>>> lines = sc.textFile(''people.txt'')
>>> parts = l: l.split(","))
>>> people = p: Row(nameap[0],ageaint(p[l])))
>>> peopledf = spark.createDataFrame(people)

Specify Schema

>>> people = p: Row(name=p[0],
>>>  schemaString = "name age"
>>> fields = [StructField(field_name, StringType(), True) for field_name in schemaString.split()]
>>> schema = StructType(fields)
>>> spark.createDataFrame(people, schema).show()


From Spark Data Sources

>>>  df ="customer.json")

>>>  df2 ="people.json", format="json")

Parquet files

>>> df3 ="users.parquet")

TXT files

>>> df4 ="people.txt")


#Filter entries of age, only keep those records of which the values are >24
>>> df.filter(df["age"]>24).show()

Duplicate Values 

>>> df = df.dropDuplicates()


>>> from pyspark.sql import functions as F


>>>"firstName").show() #Show all entries in firstName column
>>>"firstName","lastName") \
>>>"firstName", #Show all entries in firstName, age and type
              explode("phoneNumber") \
              .alias("contactInfo")) \
              "age") \
>>>["firstName"],df["age"]+ 1) #Show all entries in firstName and age, .show() add 1 to the entries of age
>>>['age'] > 24).show() #Show all entries where age >24


>>>"firstName", #Show firstName and 0 or 1 depending on age >30
               F.when(df.age > 30, 1) \
              .otherwise(0)) \
>>> df[df.firstName.isin("Jane","Boris")] #Show firstName if in the given options


>>>"firstName", #Show firstName, and lastName is TRUE if lastName is like Smith
    "Smith")) \

Startswith - Endswith 

>>>"firstName", #Show firstName, and TRUE if lastName starts with Sm
              df.lastName \
                .startswith("Sm")) \
>>>"th"))\ #Show last names ending in th


>>>, 3) \ #Return substrings of firstName
                          .alias("name")) \


>>>, 24)) \ #Show age: values are TRUE if between 22 and 24

Add, Update & Remove Columns 

Adding Columns

 >>> df = df.withColumn('city', \
            .withColumn('postalCode',df.address.postalCode) \
            .withColumn('state',df.address.state) \
            .withColumn('streetAddress',df.address.streetAddress) \
            .withColumn('telePhoneNumber', explode(df.phoneNumber.number)) \
            .withColumn('telePhoneType', explode(df.phoneNumber.type)) 

Updating Columns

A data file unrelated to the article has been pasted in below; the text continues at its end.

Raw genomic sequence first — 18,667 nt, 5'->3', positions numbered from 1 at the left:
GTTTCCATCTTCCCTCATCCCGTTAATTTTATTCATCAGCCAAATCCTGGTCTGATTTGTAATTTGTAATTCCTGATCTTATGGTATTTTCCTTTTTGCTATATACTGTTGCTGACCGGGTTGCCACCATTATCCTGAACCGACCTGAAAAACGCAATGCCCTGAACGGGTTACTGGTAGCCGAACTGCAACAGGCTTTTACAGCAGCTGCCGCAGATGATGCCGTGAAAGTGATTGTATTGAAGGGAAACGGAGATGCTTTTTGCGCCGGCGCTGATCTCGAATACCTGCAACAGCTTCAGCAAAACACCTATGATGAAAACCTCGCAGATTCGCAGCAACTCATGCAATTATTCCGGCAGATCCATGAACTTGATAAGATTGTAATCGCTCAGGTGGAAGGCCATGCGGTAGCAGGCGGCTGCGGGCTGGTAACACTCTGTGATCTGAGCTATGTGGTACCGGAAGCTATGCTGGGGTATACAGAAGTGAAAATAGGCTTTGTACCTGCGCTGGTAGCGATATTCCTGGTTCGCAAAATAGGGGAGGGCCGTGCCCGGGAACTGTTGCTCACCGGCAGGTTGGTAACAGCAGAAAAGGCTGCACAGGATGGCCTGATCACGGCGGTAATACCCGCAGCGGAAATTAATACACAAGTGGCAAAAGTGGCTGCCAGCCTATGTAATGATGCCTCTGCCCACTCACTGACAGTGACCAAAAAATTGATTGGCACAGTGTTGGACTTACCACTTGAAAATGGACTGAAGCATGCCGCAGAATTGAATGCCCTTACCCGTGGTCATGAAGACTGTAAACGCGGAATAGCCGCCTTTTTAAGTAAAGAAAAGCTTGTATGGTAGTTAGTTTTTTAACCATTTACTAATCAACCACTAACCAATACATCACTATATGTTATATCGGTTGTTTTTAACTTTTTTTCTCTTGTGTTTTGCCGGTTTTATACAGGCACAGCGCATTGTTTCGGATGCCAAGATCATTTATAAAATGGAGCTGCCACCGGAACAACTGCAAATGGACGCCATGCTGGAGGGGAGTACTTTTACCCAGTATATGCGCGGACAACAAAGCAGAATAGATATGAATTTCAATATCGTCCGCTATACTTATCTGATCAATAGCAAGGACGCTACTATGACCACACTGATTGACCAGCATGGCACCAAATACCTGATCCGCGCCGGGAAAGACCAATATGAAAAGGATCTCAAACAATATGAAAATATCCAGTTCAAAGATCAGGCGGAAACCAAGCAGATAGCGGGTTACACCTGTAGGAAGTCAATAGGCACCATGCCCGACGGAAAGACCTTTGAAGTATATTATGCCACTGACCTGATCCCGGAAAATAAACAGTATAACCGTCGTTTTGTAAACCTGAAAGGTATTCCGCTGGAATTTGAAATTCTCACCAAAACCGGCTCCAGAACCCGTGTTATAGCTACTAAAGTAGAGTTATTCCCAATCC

>>> df = df.withColumnRenamed('telePhoneNumber', 'phoneNumber')

Removing Columns

  >>> df = df.drop("address", "phoneNumber")
 >>> df = df.drop(df.address).drop(df.phoneNumber)

Missing & Replacing Values 

>>> #Replace null values
 >>> #Return new df omitting rows with null values
 >>> \ #Return new df replacing one value with another
       .replace(10, 20) \


>>> df.groupBy("age")\ #Group by age, count the members in the groups
      .count() \


>>> peopledf.sort(peopledf.age.desc()).collect()
>>> df.sort("age", ascending=False).collect()
>>> df.orderBy(["age","city"],ascending=[0,1])\


>>> df.repartition(10)\ #df with 10 partitions
      .rdd \
>>> df.coalesce(1).rdd.getNumPartitions() #df with 1 partition

Running Queries Programmatically 

Registering DataFrames as Views

>>> peopledf.createGlobalTempView("people")
>>> df.createTempView("customer")
>>> df.createOrReplaceTempView("customer")

Query Views

>>> df5 = spark.sql("SELECT * FROM customer").show()
>>> peopledf2 = spark.sql("SELECT * FROM global_temp.people")\

Inspect Data 

>>> df.dtypes #Return df column names and data types
>>> #Display the content of df
>>> df.head() #Return first n rows
>>> df.first() #Return first row
>>> df.take(2) #Return the first n rows >>> df.schema Return the schema of df
>>> df.describe().show() #Compute summary statistics >>> df.columns Return the columns of df
>>> df.count() #Count the number of rows in df
>>> df.distinct().count() #Count the number of distinct rows in df
>>> df.printSchema() #Print the schema of df
>>> df.explain() #Print the (logical and physical) plans


Data Structures 

 >>> rdd1 = df.rdd #Convert df into an RDD
 >>> df.toJSON().first() #Convert df into a RDD of string
 >>> df.toPandas() #Return the contents of df as Pandas DataFrame

Write & Save to Files 

>>>"firstName", "city")\
       .write \
 >>>"firstName", "age") \
       .write \

Stopping SparkSession 

>>> spark.stop()

Have this Cheat Sheet at your fingertips

Original article source at

#pyspark #cheatsheet #spark #dataframes #python #bigdata

Royce  Reinger

Royce Reinger


Calculates Edit Distance using Damerau-Levenshtein Algorithm


The damerau-levenshtein gem allows to find edit distance between two UTF-8 or ASCII encoded strings with O(N*M) efficiency.

This gem implements pure Levenshtein algorithm, Damerau modification of it (where 2 character transposition counts as 1 edit distance). It also includes Boehmer & Rees 2008 modification of Damerau algorithm, where transposition of bigger than 1 character blocks is taken in account as well (Rees 2014).

require "damerau-levenshtein"
DamerauLevenshtein.distance("Something", "Smoething") #returns 1

It also returns a diff between two strings according to Levenshtein alrorithm. The diff is expressed by tags <ins>, <del>, and <subst>. Such tags make it possible to highlight differnce between strings in a flexible way.

require "damerau-levenshtein"
differ ="corn", "cron")
# output: ["c<subst>or</subst>n", "c<subst>ro</subst>n"]


sudo apt-get install build-essential libgmp3-dev


gem install damerau-levenshtein


require "damerau-levenshtein"
dl = DamerauLevenshtein
  • compare using Damerau Levenshtein algorithm
dl.distance("Something", "Smoething") #returns 1
  • compare using Levensthein algorithm
dl.distance("Something", "Smoething", 0) #returns 2
  • compare using Boehmer & Rees modification
dl.distance("Something", "meSothing", 2) #returns 2 instead of 4
  • comparison of words with UTF-8 characters should work fine:
dl.distance("Sjöstedt", "Sjostedt") #returns 1
  • compare two arrays
dl.array_distance([1,2,3,5], [1,2,3,4]) #returns 1
  • return diff between two strings
differ ="Something", "smthg")
  • return diff between two strings in raw format
differ =
differ.format = :raw"Something", "smthg")

API Description



#returns version number of the gem


DamerauLevenshtein.distance(string1, string2, block_size, max_distance)
#returns edit distance between 2 strings